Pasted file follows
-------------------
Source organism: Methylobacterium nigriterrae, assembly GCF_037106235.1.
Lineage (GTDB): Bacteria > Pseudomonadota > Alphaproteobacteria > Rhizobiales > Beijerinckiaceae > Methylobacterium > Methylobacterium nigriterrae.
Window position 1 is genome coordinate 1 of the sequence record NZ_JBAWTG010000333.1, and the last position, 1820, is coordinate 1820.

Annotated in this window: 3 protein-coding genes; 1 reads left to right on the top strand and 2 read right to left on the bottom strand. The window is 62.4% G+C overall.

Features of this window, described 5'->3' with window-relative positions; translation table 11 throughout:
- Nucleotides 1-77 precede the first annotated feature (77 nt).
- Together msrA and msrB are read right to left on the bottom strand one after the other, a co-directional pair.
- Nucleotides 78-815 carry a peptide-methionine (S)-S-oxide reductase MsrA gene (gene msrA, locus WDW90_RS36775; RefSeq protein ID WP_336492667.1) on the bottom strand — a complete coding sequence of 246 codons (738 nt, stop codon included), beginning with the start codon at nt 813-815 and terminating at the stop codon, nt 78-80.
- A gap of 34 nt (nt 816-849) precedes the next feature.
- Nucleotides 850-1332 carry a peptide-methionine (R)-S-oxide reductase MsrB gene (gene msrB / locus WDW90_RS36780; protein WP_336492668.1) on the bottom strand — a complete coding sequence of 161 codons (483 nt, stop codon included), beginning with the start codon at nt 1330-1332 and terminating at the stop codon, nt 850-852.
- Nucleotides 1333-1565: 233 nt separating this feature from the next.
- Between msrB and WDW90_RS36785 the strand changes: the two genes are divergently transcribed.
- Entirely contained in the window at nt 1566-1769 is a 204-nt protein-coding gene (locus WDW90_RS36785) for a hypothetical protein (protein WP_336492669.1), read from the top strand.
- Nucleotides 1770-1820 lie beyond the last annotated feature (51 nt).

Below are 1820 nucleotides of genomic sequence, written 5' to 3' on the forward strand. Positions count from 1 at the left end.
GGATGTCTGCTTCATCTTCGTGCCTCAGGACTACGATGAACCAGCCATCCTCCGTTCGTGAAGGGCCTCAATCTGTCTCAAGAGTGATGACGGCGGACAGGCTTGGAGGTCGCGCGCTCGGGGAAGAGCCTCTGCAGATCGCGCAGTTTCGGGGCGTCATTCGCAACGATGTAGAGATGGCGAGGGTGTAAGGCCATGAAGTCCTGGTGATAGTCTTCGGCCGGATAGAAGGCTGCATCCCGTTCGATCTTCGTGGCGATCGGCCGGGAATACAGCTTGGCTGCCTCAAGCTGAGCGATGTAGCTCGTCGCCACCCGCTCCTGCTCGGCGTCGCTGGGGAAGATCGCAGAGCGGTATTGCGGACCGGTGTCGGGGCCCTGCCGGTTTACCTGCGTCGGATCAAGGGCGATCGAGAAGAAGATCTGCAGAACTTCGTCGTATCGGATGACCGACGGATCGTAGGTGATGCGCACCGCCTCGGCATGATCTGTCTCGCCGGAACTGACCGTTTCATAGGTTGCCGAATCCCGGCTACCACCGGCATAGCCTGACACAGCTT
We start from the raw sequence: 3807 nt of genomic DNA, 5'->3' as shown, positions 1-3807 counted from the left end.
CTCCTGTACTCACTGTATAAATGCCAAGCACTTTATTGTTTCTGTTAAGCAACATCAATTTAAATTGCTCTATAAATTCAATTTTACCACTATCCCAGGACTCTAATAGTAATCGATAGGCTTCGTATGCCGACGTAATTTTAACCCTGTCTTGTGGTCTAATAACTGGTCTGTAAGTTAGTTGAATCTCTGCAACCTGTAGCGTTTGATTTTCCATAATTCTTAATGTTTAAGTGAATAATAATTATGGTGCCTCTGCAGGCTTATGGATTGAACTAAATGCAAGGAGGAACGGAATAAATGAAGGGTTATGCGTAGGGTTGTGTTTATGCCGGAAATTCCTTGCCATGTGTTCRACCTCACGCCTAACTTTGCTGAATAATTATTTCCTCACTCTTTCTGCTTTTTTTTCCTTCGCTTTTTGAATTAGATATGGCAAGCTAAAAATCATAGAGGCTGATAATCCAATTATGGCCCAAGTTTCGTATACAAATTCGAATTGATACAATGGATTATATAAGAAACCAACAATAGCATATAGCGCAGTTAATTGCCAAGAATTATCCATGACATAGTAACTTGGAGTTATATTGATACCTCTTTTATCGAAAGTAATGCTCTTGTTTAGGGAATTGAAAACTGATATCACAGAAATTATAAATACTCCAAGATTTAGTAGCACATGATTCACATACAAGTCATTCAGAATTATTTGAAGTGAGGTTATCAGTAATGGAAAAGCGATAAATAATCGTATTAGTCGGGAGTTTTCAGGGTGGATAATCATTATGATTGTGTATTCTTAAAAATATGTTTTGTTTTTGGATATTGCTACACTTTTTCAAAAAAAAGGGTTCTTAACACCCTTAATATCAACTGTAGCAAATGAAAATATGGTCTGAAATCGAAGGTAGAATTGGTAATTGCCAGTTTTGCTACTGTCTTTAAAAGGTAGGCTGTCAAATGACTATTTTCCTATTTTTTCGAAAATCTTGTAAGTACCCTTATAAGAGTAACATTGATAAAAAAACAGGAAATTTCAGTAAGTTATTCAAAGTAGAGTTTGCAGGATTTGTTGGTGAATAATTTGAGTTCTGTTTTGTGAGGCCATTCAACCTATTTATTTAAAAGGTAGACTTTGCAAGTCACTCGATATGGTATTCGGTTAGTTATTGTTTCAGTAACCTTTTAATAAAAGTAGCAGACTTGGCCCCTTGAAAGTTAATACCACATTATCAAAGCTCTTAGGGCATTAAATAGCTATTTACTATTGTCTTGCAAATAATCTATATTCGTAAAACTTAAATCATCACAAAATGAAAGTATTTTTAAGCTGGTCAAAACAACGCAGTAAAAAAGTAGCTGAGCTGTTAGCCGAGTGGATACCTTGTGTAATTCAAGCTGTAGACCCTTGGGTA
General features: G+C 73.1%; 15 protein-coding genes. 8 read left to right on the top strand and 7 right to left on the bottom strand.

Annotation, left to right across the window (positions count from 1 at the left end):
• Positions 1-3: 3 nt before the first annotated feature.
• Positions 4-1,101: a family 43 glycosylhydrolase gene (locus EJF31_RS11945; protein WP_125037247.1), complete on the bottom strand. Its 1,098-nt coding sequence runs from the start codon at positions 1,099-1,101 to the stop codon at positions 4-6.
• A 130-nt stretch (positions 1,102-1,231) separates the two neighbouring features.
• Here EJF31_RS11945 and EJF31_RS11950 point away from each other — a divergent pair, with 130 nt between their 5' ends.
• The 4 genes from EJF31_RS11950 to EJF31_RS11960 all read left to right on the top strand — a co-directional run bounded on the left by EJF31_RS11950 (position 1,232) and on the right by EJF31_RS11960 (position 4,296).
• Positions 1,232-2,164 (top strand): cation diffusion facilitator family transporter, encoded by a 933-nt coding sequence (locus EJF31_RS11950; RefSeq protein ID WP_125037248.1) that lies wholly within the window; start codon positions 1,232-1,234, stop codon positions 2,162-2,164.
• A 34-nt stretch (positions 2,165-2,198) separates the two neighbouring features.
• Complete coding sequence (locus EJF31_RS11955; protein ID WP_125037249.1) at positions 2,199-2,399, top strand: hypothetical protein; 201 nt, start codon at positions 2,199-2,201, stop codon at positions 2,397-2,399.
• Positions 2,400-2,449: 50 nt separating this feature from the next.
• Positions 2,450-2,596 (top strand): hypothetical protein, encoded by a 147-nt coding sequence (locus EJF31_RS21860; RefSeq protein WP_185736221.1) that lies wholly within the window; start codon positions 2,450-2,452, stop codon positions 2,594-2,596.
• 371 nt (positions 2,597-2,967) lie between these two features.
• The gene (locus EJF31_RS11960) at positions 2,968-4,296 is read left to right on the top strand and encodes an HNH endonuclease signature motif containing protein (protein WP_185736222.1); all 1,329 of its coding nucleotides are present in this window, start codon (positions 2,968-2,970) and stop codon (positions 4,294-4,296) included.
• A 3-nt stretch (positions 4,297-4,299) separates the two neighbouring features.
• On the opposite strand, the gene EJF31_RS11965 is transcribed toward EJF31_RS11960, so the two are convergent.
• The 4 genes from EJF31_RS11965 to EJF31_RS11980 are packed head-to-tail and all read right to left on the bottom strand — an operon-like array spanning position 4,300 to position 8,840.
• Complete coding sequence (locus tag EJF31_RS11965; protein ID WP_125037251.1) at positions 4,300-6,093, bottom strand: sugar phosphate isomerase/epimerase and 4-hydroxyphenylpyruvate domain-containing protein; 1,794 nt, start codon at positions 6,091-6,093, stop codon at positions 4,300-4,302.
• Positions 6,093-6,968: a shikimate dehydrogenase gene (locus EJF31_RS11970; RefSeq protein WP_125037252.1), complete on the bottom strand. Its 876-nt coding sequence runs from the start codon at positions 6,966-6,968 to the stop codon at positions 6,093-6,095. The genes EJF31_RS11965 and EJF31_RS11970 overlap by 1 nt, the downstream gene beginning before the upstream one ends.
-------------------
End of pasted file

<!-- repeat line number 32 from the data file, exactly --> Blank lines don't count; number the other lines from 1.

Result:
• The gene (locus EJF31_RS11960) at positions 2,968-4,296 is read left to right on the top strand and encodes an HNH endonuclease signature motif containing protein (protein WP_185736222.1); all 1,329 of its coding nucleotides are present in this window, start codon (positions 2,968-2,970) and stop codon (positions 4,294-4,296) included.